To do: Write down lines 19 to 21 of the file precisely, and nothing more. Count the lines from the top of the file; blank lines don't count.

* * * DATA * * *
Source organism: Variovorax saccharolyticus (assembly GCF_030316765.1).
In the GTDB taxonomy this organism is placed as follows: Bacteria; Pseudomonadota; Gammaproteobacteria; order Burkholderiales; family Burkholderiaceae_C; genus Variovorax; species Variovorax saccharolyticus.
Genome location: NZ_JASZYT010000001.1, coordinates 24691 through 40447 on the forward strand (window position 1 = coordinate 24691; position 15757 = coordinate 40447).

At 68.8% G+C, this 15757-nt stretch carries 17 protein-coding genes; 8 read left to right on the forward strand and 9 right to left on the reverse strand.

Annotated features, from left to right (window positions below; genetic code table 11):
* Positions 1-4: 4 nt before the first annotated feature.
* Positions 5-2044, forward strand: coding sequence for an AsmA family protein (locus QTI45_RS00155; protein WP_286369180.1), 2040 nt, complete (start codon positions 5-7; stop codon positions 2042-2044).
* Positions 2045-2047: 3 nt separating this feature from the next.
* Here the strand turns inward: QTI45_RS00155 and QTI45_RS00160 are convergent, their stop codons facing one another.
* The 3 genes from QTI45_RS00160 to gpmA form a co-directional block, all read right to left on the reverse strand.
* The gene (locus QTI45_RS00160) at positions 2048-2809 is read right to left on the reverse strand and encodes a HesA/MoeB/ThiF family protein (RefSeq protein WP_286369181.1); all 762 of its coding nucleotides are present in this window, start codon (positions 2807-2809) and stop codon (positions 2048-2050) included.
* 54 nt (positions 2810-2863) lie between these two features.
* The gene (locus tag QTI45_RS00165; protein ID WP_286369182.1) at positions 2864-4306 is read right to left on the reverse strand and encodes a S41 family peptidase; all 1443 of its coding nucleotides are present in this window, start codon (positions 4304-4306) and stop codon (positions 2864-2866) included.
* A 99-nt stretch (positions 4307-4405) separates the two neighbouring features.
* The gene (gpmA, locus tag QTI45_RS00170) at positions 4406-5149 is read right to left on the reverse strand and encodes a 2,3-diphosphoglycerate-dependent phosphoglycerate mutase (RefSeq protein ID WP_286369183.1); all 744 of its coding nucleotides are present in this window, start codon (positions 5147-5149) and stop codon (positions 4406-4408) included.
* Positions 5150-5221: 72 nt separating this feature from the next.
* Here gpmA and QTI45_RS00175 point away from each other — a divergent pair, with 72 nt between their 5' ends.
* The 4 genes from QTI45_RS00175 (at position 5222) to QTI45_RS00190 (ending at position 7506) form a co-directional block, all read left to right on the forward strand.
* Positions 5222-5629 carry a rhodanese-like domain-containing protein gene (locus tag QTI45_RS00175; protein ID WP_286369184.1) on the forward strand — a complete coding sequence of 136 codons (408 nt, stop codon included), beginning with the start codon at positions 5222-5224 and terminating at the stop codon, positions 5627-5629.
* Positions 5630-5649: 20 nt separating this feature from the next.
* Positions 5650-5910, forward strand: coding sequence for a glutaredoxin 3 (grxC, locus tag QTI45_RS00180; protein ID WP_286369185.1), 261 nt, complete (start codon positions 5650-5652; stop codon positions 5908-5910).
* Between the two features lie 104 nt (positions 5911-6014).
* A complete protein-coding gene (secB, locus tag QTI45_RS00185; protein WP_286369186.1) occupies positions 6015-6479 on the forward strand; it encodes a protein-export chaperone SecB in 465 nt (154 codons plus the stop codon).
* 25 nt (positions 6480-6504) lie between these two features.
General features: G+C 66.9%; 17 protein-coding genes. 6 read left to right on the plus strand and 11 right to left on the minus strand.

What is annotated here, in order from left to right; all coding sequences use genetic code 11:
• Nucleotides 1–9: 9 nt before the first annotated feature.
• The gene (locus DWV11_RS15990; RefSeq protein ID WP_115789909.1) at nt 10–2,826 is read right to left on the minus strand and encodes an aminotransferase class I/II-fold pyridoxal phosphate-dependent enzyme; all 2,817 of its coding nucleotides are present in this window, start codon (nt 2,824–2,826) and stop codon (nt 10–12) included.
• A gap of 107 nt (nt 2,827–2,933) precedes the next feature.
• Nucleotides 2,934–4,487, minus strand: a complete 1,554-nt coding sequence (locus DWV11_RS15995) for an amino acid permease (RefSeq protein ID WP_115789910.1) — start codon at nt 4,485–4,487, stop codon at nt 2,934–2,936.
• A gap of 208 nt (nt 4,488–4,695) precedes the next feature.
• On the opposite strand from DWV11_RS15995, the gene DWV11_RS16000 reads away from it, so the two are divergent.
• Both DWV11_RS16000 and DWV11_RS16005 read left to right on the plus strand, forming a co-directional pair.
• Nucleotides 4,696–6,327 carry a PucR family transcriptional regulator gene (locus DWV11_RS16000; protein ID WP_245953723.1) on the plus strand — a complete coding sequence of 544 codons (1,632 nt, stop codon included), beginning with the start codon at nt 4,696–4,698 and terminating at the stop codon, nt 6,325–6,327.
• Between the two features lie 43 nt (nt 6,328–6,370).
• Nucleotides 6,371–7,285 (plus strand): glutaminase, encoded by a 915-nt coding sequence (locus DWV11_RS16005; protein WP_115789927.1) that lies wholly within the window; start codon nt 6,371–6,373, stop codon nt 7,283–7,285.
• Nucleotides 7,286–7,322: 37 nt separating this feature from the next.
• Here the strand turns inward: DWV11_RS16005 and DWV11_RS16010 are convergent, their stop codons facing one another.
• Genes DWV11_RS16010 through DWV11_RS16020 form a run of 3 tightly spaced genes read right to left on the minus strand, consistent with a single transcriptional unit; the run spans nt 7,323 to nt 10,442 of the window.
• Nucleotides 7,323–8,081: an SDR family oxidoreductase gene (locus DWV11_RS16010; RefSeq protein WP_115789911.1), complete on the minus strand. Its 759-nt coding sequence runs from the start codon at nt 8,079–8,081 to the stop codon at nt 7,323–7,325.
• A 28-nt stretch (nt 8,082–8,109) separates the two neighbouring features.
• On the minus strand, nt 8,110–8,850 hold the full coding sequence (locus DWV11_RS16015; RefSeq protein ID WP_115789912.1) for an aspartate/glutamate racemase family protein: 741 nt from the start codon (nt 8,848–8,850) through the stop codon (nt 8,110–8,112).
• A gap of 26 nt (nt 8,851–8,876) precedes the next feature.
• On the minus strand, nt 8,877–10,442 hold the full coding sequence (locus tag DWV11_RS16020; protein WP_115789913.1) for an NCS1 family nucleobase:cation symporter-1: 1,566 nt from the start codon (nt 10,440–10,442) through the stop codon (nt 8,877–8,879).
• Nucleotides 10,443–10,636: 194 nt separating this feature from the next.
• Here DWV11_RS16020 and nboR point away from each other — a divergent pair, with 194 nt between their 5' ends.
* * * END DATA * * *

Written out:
* Positions 5222-5629 carry a rhodanese-like domain-containing protein gene (locus tag QTI45_RS00175; protein ID WP_286369184.1) on the forward strand — a complete coding sequence of 136 codons (408 nt, stop codon included), beginning with the start codon at positions 5222-5224 and terminating at the stop codon, positions 5627-5629.
* Positions 5630-5649: 20 nt separating this feature from the next.
* Positions 5650-5910, forward strand: coding sequence for a glutaredoxin 3 (grxC, locus tag QTI45_RS00180; protein ID WP_286369185.1), 261 nt, complete (start codon positions 5650-5652; stop codon positions 5908-5910).